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Friday, May 31, 2013

Group Finds 2 Abandoned Oil Wells In Shinglehouse Watershed

Local Success Story In Abandoned Well Mission

abandonedwellA local success story in the state’s endless mission to locate and cap abandoned gas and oil wells was shared at the recent Triple Divide Watershed Coalition meeting. Two “orphaned” wells were found in the Shinglehouse Municipal Water System recharge area, threatening the public water supply. Officials contacted the Pa. Dept. of Environmental Protection (DEP), which operates a program to retire abandoned wells in instances where responsibility cannot be established. DEP assessed the site, researched ownership records and assigned a high priority to the Shinglehouse wells.

“The orphaned well program has delivered,” coalition chairman John McLaughlin said. “Operators should walk their recharge areas, and if they find an abandoned or orphaned well they can get it addressed.” Work on the Shinglehouse wells is expected to begin as soon as August.

DEP acknowledges that there are tens of thousands of abandoned wells in Pennsylvania. Only about 2,900 have been plugged. DEP is collecting maps and other relevant documents to create a more comprehensive database as the agency addresses the wells on a case by case basis, with limited funds and personnel.


Anonymous said...

These wells were turned in to DEP. and inspected by DEP almost 5 years ago after a flood that sent crude oil down the oswayo river.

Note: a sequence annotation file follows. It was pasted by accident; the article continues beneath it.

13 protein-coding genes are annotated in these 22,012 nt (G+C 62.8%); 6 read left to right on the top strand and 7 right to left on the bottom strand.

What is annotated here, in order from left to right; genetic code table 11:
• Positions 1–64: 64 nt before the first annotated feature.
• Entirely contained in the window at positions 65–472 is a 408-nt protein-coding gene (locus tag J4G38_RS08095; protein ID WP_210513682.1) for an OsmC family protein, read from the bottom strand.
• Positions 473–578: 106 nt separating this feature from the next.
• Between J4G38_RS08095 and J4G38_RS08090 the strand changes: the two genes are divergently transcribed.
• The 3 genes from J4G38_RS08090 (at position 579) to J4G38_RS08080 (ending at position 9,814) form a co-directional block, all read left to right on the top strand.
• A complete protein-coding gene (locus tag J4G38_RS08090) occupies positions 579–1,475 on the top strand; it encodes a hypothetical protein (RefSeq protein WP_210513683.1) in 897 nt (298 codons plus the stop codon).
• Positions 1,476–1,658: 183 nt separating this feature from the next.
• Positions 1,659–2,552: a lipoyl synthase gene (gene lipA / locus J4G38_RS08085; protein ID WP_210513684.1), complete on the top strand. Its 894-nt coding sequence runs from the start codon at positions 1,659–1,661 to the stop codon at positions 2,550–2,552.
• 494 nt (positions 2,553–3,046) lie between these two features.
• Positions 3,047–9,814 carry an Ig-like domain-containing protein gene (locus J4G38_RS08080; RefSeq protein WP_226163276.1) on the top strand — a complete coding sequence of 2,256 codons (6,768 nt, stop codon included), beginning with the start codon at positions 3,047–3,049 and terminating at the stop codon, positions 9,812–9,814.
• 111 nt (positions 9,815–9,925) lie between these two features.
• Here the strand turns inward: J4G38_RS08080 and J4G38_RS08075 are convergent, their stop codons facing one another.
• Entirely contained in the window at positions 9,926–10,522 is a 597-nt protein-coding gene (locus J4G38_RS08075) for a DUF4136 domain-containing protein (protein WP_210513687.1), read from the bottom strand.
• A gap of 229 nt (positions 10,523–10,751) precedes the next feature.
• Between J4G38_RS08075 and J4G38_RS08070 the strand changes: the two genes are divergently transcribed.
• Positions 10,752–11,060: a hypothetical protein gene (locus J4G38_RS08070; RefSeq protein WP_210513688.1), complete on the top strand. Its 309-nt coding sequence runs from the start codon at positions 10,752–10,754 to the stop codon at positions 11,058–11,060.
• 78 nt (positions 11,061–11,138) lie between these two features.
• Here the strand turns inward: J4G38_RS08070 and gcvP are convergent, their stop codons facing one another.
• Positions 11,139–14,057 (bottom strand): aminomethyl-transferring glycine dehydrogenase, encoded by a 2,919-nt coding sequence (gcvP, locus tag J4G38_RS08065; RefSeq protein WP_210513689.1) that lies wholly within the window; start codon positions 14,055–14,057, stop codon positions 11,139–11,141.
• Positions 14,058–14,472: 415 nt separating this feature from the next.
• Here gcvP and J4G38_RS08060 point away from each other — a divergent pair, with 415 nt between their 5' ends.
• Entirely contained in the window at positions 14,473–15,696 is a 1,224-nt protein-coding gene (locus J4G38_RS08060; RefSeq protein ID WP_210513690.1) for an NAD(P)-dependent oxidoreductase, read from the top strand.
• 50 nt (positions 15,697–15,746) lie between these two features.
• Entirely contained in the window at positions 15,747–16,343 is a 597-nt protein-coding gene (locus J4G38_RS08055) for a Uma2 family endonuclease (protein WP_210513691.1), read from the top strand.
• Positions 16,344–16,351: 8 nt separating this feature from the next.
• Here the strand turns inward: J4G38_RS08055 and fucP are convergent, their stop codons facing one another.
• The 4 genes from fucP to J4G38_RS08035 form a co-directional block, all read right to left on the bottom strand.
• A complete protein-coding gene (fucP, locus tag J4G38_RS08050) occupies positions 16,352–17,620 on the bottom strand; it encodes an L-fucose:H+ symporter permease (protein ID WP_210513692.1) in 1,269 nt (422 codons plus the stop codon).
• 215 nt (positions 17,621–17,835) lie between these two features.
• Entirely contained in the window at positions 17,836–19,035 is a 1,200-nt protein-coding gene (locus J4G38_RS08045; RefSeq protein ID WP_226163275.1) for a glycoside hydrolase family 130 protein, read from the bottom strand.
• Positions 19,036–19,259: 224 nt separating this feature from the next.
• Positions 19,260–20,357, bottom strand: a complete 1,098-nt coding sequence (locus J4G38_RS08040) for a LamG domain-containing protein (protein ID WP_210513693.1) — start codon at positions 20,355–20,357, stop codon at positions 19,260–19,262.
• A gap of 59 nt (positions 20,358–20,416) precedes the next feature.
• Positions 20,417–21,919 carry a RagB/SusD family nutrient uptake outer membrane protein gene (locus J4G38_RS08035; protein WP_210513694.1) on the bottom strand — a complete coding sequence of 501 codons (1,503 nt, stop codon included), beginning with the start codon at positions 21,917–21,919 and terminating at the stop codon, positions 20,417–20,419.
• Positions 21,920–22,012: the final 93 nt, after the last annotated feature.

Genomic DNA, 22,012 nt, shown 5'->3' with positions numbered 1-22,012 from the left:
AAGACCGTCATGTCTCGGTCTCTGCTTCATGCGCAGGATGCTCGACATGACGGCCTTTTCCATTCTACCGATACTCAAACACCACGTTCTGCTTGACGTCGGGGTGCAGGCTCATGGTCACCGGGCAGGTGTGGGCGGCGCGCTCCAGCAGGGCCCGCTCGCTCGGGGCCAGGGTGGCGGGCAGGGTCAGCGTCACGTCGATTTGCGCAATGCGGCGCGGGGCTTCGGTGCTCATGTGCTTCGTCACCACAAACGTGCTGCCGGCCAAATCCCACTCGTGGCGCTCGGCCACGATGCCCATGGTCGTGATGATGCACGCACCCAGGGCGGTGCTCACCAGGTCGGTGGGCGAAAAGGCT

The triple divide had nothing to do with it...

Anonymous said...

I stand corrected 4 years ago show's up on DEP report as abandoned well 4676 jan. 12 2010 do not seem to be in any hurry...

Anonymous said...

No idea what happened 4 years ago but these wells were reported a couple months ago by Shawn Metcalf from the Shinglehouse Water Authority and by the Triple Divide Watershed Coalition. In response to that report, DEP took action. That came right after the Triple Divide organization sent letters to the legislature and DEP urging the state to give a priority to abandoned or orphaned wells located within a delineated water recharge area (i.e., designated watershed supplying a public water system). That is what happened here. Not disputing your history lesson telling the tale of DEP adding those wells to the list of a few thousand that needed attention. But after they got lost in the pile with all of the others, the Shinglehouse Water Authority and the Triple Divide Watershed Coalition stepped in and forced the action.

Anonymous said...

I wish they would worry as much about soil being washed into streams from plowing, and the amount of herbicides being washed into the streams.

Anonymous said...

there are abandoned wells throughout the shinglehouse area. there are six on the road I live on.

Anonymous said...

let the ng indrustry pay cost !

why should the tax payers pay ?